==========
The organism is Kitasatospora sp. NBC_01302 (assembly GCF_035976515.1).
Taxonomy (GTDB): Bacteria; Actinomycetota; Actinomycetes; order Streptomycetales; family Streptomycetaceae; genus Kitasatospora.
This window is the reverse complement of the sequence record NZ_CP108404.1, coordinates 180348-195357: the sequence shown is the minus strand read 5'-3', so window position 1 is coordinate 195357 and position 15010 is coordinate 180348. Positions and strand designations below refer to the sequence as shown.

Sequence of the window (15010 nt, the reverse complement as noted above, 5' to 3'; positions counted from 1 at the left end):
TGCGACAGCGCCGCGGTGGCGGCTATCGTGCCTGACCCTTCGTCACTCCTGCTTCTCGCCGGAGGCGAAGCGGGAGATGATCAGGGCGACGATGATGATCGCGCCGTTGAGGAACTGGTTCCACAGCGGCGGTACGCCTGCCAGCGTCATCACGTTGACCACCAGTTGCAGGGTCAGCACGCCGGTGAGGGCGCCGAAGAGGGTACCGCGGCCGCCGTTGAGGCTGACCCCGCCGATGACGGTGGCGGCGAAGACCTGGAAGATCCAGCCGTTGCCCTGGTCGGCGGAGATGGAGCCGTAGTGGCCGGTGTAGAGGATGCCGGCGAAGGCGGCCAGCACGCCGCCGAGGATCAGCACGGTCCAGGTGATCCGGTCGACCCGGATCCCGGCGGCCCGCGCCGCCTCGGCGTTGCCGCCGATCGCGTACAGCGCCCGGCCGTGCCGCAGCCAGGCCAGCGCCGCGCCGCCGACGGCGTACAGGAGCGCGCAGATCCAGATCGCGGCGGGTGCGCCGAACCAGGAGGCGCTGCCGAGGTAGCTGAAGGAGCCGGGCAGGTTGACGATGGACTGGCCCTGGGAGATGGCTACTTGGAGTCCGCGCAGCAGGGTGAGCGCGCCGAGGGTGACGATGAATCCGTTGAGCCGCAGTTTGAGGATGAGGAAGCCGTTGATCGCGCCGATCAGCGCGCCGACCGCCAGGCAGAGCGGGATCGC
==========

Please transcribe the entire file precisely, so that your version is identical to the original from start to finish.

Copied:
The organism is Kitasatospora sp. NBC_01302 (assembly GCF_035976515.1).
Taxonomy (GTDB): Bacteria; Actinomycetota; Actinomycetes; order Streptomycetales; family Streptomycetaceae; genus Kitasatospora.
This window is the reverse complement of the sequence record NZ_CP108404.1, coordinates 180348-195357: the sequence shown is the minus strand read 5'-3', so window position 1 is coordinate 195357 and position 15010 is coordinate 180348. Positions and strand designations below refer to the sequence as shown.

Sequence of the window (15010 nt, the reverse complement as noted above, 5' to 3'; positions counted from 1 at the left end):
TGCGACAGCGCCGCGGTGGCGGCTATCGTGCCTGACCCTTCGTCACTCCTGCTTCTCGCCGGAGGCGAAGCGGGAGATGATCAGGGCGACGATGATGATCGCGCCGTTGAGGAACTGGTTCCACAGCGGCGGTACGCCTGCCAGCGTCATCACGTTGACCACCAGTTGCAGGGTCAGCACGCCGGTGAGGGCGCCGAAGAGGGTACCGCGGCCGCCGTTGAGGCTGACCCCGCCGATGACGGTGGCGGCGAAGACCTGGAAGATCCAGCCGTTGCCCTGGTCGGCGGAGATGGAGCCGTAGTGGCCGGTGTAGAGGATGCCGGCGAAGGCGGCCAGCACGCCGCCGAGGATCAGCACGGTCCAGGTGATCCGGTCGACCCGGATCCCGGCGGCCCGCGCCGCCTCGGCGTTGCCGCCGATCGCGTACAGCGCCCGGCCGTGCCGCAGCCAGGCCAGCGCCGCGCCGCCGACGGCGTACAGGAGCGCGCAGATCCAGATCGCGGCGGGTGCGCCGAACCAGGAGGCGCTGCCGAGGTAGCTGAAGGAGCCGGGCAGGTTGACGATGGACTGGCCCTGGGAGATGGCTACTTGGAGTCCGCGCAGCAGGGTGAGCGCGCCGAGGGTGACGATGAATCCGTTGAGCCGCAGTTTGAGGATGAGGAAGCCGTTGATCGCGCCGATCAGCGCGCCGACCGCCAGGCAGAGCGGGATCGC